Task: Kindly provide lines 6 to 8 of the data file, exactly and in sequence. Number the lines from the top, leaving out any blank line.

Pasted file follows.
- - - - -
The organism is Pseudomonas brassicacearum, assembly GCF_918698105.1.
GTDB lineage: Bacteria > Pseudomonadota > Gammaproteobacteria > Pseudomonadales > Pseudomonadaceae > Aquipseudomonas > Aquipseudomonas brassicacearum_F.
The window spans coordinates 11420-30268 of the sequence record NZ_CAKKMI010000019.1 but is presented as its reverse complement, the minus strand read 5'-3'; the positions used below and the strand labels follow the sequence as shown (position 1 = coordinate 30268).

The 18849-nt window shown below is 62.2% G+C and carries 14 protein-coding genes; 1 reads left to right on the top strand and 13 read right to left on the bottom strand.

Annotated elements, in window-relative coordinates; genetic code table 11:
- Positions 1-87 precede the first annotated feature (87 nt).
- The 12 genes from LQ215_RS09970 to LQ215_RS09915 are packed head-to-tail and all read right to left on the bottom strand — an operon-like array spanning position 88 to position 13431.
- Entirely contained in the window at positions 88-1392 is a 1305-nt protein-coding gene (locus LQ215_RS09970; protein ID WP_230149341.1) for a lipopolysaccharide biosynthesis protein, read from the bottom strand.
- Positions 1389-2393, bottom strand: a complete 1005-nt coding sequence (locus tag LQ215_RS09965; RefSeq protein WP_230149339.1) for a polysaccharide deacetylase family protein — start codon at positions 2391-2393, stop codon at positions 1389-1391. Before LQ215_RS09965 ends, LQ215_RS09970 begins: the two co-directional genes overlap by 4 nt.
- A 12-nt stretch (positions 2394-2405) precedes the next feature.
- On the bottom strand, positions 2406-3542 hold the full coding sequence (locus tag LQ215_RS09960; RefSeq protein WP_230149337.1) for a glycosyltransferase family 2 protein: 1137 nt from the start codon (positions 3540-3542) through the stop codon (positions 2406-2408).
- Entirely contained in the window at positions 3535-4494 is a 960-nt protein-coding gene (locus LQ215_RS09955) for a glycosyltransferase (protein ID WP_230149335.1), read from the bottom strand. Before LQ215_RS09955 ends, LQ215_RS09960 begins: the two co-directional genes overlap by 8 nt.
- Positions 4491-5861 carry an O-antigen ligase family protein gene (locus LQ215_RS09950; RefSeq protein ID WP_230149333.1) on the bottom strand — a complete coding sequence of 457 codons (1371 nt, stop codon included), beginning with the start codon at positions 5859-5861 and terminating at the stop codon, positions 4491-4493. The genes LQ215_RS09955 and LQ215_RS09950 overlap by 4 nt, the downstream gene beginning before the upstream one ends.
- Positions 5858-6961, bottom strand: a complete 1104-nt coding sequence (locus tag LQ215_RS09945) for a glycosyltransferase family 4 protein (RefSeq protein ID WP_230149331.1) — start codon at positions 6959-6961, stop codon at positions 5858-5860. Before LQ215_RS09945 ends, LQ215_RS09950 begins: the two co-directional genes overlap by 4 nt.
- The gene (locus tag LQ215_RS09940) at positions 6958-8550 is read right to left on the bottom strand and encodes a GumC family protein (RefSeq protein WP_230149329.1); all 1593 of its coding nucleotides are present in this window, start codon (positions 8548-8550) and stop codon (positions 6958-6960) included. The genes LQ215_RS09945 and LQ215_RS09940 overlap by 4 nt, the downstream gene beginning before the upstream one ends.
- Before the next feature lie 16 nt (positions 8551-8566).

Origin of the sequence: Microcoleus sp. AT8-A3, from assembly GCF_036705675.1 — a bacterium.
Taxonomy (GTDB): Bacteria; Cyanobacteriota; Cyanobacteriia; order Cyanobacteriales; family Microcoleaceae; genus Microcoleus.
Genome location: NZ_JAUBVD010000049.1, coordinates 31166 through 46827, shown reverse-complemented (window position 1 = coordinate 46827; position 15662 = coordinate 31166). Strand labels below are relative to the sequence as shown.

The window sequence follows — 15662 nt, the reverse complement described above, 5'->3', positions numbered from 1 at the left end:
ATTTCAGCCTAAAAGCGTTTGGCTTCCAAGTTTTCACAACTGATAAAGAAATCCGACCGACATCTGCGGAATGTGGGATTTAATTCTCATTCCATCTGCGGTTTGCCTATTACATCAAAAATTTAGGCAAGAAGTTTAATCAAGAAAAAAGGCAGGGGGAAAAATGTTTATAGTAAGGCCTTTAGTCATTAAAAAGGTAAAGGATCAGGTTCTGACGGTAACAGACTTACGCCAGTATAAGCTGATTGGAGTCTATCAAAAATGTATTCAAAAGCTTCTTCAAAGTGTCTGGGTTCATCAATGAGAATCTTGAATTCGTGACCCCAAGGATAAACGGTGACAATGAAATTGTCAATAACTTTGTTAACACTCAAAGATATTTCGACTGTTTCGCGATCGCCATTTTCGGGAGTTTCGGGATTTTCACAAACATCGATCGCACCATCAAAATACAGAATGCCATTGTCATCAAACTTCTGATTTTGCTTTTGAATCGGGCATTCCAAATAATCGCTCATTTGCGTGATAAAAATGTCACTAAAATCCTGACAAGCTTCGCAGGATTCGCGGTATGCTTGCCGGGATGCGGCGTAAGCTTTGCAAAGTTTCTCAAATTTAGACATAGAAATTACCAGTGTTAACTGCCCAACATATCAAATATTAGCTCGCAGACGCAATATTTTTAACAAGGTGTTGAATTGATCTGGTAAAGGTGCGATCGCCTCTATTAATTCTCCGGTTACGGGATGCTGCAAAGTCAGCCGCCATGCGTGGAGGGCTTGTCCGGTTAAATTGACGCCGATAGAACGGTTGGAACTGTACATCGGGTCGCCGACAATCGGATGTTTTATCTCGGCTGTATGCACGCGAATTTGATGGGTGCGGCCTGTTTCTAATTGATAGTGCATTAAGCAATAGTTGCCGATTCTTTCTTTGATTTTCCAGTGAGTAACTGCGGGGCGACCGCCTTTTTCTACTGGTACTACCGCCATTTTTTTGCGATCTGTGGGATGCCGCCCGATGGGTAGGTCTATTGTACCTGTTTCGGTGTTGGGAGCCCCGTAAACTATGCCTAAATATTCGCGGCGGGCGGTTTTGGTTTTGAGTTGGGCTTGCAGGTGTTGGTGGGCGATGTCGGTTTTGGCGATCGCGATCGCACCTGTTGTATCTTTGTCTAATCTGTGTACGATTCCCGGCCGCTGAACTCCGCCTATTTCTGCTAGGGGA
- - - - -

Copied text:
- Positions 1-87 precede the first annotated feature (87 nt).
- The 12 genes from LQ215_RS09970 to LQ215_RS09915 are packed head-to-tail and all read right to left on the bottom strand — an operon-like array spanning position 88 to position 13431.
- Entirely contained in the window at positions 88-1392 is a 1305-nt protein-coding gene (locus LQ215_RS09970; protein ID WP_230149341.1) for a lipopolysaccharide biosynthesis protein, read from the bottom strand.